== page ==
Sorry can’t type anymore today.

4 thoughts on “

  1. Gosh Sarah! Can’t imagine how you are writing this blog and what you should be going through in your mind when you revisit those dark memories. I admire you and espl the courage/attitude you have to putup with everything in life. Whenever I’m down and want to quit I read your specific entries, that keeps me going. THANKS.

  2. Hi Sarah,
    Is this your real name? I have read quite a few of your entries. Initially, I thought that this is possibly a story being masqueraded as a real life journal. I am now willing to believe that you suffered a lot of anguish from your relatives, especially your mother. I have seen this happenning and so I am not surprised.

    However, my understanding is that by revisiting your past, you are not helping yourself. The modern western psychologists perception is to express all of one’s anguish to lighten oneself. My limited understanding is that all of us have got atleast a little anguish from our near and dear ones. Happiness is obtained by connecting to happiness, not revisiting the misery or trying to negate misery. If we search for true happiness, slowly we will no longer need the shelter of misery to become stronger to move on with our day to day life.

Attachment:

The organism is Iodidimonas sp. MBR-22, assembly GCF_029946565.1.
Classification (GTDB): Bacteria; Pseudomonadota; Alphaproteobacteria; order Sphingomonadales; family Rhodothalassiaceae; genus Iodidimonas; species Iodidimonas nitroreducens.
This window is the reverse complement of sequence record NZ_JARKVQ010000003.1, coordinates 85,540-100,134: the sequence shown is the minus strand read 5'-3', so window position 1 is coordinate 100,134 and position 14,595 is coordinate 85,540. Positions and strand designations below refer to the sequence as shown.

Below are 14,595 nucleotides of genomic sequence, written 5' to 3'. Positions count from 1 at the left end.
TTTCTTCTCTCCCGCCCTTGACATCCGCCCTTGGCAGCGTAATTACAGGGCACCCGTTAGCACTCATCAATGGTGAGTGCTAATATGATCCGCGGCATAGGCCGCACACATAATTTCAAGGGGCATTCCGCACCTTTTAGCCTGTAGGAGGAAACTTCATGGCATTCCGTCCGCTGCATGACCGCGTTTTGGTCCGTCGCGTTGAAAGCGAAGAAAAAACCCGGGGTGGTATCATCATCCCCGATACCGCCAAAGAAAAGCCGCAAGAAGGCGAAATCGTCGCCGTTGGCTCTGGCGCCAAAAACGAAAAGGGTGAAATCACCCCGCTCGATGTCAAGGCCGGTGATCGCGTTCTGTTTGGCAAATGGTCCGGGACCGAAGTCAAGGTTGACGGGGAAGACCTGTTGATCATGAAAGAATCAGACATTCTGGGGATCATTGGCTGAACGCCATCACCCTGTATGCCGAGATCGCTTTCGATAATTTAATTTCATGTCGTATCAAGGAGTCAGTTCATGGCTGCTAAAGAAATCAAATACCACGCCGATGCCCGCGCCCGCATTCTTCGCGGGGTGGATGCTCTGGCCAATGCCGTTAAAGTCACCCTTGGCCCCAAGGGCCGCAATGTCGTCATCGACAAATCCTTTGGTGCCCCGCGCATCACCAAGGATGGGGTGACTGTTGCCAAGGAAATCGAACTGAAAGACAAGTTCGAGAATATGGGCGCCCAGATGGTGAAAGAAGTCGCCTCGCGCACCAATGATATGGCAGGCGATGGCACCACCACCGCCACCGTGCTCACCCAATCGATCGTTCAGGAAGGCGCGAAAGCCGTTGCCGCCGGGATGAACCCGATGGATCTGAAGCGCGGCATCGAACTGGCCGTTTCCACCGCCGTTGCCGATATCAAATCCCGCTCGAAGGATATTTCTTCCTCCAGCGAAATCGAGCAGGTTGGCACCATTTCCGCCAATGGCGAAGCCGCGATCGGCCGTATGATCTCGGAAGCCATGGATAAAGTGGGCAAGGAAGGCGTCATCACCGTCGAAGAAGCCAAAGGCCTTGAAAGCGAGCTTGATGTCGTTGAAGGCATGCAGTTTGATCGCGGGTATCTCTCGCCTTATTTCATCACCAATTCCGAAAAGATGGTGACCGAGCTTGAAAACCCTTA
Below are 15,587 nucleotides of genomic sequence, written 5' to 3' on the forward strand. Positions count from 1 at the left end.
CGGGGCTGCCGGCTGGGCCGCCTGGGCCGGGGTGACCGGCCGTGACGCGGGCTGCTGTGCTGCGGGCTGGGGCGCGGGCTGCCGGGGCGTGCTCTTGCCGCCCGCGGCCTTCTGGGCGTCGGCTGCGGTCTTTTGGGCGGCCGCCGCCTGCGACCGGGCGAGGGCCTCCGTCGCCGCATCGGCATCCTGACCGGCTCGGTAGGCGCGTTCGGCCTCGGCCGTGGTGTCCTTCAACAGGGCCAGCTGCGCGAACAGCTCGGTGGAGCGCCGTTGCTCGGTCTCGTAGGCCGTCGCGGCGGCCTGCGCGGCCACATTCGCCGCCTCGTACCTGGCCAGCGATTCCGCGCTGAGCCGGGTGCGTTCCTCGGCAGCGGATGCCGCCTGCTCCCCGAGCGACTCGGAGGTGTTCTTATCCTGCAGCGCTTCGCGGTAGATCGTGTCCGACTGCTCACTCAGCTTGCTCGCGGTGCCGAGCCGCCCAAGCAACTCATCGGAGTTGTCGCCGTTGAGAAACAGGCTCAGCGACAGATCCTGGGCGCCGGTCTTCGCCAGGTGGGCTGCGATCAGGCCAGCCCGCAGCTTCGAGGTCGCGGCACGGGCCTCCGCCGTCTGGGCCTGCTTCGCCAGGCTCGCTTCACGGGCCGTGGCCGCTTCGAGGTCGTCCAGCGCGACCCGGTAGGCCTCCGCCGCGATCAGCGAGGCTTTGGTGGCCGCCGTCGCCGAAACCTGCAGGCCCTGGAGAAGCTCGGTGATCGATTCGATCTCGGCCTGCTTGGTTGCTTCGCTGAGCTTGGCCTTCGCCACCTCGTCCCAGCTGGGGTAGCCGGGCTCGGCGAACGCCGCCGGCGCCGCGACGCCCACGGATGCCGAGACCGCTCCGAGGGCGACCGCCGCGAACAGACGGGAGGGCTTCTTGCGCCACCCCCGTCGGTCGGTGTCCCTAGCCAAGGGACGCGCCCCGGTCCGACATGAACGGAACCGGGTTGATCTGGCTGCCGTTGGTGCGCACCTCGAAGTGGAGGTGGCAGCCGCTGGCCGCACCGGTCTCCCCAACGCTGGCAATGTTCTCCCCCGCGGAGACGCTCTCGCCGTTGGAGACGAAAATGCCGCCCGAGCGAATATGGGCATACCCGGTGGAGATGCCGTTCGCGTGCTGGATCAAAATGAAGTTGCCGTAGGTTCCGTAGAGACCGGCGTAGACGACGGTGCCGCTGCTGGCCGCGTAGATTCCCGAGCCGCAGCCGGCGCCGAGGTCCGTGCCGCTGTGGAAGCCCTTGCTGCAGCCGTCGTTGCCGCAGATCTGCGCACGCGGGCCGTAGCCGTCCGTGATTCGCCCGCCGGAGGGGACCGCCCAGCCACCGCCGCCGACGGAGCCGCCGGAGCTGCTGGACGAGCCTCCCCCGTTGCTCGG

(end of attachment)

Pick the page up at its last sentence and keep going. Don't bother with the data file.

3. “But the bitter tears refused to stop and my vision was getting blurred.
    May be my vision was blurred, because I didn’t wear my specks. I looked around to see where I had kept my glasses”

    I have my doubts whether a person who cannot see can do all of those things. Like “knowing your mother was staring at you without even lifting your head to look up”….what difference would it make if you looked up or not? Before you try to pass off fiction as reality in order to get sympathy from strangers you might want to do a little bit of research about what it means to be deaf, dumb and blind.